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OR,

THE ASTROLOGER.

BY

THE AUTHOR OF WAVERLY AND THE ANTIQUARY

Scott, wo

'Tis said that words and signs have power
O'er sprites in planetary bour;
But scarce I praise their venturous part,
Who tamper with such dangerous art:

Lay of the Last Minstrel.

IN TWO VOLUMES. VOL. II.

PHILADELPHIA:

PRINTED AND PUBLISHED BY J. MAXWELL.

ENOX LIBRARA

NEW YORK

lor

GUY MANNERING;

OR,

THE ASTROLOGER.

CHAPTER I."

A man that apprehends death to be no more dreadful but as a drunken sleep; careless, reckless, and fearless of what's past, present, or to come; insensible of mortality, and desperately mortal.

Measure for Measure,

Glossin had made careful minutes of the information derived from these examinations. They threw little light upon the story, so far as he understood its purport; but the better informed reader has received, through means of this investigation, an account of Brown's proceedings, between the moment when we left him upon his road to Kippletringan, and the time when, stung by jealousy, he so rashly and unhappily presented himself before Julia Mannering, and well nigh brought to a fatal termi. nation the quarrel which his appearance occasioned,

Glossin rode slowly back to Ellangowan, pondering on what he had heard, and more convinced that the active and successful prosecution of this mysteri:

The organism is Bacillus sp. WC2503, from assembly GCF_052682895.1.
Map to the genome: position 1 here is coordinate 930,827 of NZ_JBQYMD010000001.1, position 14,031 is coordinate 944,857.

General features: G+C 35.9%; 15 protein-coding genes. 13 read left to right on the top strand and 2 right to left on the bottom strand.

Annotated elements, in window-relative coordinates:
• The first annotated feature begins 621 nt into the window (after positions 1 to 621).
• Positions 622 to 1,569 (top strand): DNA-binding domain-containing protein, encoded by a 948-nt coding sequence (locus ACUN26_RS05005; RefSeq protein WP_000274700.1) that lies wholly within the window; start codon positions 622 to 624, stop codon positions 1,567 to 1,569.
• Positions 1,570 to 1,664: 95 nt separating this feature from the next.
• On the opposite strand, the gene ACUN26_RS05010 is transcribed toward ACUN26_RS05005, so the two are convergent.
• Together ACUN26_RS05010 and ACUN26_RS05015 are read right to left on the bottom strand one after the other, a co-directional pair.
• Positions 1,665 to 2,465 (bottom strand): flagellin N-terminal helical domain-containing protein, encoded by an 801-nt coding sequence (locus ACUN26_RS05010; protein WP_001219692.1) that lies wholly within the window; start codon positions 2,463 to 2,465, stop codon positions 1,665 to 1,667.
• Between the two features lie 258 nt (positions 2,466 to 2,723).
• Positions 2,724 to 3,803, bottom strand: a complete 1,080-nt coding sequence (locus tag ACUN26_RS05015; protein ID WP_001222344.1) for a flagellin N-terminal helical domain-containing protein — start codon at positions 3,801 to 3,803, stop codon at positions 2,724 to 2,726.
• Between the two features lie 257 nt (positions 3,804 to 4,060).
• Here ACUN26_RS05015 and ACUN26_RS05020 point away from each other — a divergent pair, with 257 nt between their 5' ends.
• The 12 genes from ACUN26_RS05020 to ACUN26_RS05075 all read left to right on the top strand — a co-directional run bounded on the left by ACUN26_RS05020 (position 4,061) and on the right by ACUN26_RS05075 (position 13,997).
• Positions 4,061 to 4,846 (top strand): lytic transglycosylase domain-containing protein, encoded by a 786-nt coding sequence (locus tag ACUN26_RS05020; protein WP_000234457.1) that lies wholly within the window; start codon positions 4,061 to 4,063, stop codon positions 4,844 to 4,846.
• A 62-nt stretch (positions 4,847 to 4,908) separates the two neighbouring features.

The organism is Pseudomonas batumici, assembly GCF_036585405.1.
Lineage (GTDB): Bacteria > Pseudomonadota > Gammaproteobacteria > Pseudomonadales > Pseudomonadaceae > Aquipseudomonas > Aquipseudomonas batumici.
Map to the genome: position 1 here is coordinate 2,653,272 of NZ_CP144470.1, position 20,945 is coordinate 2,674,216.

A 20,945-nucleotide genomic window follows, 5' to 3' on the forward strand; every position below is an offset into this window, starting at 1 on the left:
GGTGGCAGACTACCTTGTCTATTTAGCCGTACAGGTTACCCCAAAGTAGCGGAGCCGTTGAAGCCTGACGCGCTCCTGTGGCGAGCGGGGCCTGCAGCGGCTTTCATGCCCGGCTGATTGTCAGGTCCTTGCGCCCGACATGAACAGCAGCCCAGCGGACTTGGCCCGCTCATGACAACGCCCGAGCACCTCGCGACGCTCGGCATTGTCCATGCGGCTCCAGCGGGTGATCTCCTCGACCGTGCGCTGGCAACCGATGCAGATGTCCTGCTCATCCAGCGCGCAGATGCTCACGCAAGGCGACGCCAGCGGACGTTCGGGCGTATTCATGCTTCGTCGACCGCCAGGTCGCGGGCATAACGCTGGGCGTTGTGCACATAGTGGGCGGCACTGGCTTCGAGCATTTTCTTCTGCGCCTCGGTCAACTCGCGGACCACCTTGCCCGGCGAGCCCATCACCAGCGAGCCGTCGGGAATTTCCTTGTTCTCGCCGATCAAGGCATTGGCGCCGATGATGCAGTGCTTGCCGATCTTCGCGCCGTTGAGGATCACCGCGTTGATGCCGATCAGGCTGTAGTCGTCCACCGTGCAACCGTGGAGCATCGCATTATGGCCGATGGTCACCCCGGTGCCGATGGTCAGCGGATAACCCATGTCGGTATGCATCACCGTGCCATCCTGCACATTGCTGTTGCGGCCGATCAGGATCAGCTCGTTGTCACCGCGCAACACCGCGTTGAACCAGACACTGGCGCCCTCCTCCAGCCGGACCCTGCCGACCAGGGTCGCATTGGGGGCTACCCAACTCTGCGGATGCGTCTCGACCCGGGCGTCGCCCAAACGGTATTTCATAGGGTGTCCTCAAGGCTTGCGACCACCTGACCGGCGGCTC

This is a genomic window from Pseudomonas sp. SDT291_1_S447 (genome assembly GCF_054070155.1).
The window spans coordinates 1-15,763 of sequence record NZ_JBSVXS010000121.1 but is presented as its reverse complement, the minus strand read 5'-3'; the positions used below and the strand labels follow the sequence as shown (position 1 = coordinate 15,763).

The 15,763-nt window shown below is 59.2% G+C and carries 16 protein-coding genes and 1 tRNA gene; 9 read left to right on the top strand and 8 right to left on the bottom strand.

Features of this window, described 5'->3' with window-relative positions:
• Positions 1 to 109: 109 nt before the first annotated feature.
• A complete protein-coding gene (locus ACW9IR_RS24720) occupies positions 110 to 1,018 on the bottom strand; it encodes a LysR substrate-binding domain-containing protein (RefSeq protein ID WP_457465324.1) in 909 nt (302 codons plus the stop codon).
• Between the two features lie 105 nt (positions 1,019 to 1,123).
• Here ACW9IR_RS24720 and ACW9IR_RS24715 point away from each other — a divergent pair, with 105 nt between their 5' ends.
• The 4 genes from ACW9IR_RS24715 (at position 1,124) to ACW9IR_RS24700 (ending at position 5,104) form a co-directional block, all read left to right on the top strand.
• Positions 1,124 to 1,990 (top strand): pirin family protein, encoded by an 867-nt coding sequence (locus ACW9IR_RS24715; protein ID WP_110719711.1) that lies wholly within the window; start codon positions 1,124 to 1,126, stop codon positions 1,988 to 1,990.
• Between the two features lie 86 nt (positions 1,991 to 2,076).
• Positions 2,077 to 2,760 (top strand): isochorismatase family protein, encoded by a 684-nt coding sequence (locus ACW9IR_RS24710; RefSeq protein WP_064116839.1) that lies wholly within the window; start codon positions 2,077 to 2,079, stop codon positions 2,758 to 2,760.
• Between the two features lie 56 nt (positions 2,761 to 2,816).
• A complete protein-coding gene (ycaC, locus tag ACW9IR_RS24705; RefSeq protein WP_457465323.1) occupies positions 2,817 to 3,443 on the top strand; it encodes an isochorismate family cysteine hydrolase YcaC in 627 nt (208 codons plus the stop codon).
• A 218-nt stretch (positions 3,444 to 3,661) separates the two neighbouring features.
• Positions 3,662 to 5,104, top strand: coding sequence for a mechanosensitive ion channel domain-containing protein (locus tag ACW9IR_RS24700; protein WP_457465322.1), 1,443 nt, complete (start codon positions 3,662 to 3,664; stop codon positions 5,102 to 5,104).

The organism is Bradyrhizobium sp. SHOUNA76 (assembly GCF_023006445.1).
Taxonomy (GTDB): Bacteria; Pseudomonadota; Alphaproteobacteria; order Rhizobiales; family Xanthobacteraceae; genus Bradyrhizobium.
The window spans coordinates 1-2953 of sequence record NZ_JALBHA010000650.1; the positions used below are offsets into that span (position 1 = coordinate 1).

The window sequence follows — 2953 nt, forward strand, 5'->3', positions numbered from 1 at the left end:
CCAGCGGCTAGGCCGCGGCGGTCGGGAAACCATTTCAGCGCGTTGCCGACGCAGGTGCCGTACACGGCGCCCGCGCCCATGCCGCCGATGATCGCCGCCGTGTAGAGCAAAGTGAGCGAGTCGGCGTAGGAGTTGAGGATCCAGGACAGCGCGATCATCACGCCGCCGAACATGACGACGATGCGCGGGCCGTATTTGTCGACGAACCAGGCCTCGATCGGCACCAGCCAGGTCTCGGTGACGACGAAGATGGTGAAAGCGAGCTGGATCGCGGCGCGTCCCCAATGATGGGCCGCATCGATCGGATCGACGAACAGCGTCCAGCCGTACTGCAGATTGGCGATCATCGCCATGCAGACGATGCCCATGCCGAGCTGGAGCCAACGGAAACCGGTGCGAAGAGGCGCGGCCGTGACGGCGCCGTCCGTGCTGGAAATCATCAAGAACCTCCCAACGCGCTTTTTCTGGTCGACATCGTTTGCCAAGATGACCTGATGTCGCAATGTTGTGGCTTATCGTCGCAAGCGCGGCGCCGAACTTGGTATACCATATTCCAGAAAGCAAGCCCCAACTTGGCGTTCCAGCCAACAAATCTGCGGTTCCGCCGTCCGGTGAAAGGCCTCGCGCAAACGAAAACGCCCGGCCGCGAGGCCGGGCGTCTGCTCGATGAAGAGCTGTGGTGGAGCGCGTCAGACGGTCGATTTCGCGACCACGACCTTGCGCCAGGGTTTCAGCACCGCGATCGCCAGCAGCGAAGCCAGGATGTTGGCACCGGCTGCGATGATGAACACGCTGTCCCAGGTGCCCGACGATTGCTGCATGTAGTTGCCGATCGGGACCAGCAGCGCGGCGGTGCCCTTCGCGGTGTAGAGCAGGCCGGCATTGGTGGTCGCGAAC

ous business was an opportunity of ingratiating himself with Hazlewood and Mannering, to be on no account neglected. Perhaps, also, he felt his professional acuteness interested in bringing it to a suc.. cessful close. It was, therefore, with great pleasure that on his return to his house from Kippletringan, he heard his servants announce hastily, 'that MacGuffog, the thief-taker, and twa or three concurrents, had a man in hands in the kitchen waiting for his honour.

He instantly jumped from horseback, and hastened into the house. Send my clerk here directly,

* ye'll find him copying the survey of the estate in the little green parlour. Set things to rights in my study, and wheel the great leather chair up to the writing-table-set a stool for Mr. Scrow. Scrow, (to the clerk, as he entered the presence chamber,) hand down Sir George Mackenzie on Crimes; open it at the section Vis Publica et Privata, and fold down a leaf at the passage anent the bearing of unlawful Weapons,' Now lend me a hand off with my muckle coat, and hang it up in the lobby, and bid them bring up the prisoner-I trow I will sort him-but stay, first send up Mac-Guffog. Now, Mac-Guffog, where did ye find this chield? '

Mac-Guffog, a stout bandy legged fellow, with a neck like a bull, a face like a fire-brand, and a most portentous squint of the left eye, began, after various contortions by way of courtesy to the Justice, to tell his story, eking it out by sundry sly nods and knowing winks, which appeared to bespeak an intimate correspondence of ideas between the narrator and his principal auditor. Your honour sees I went down to yon place that your honour spoke of, that's kept by her

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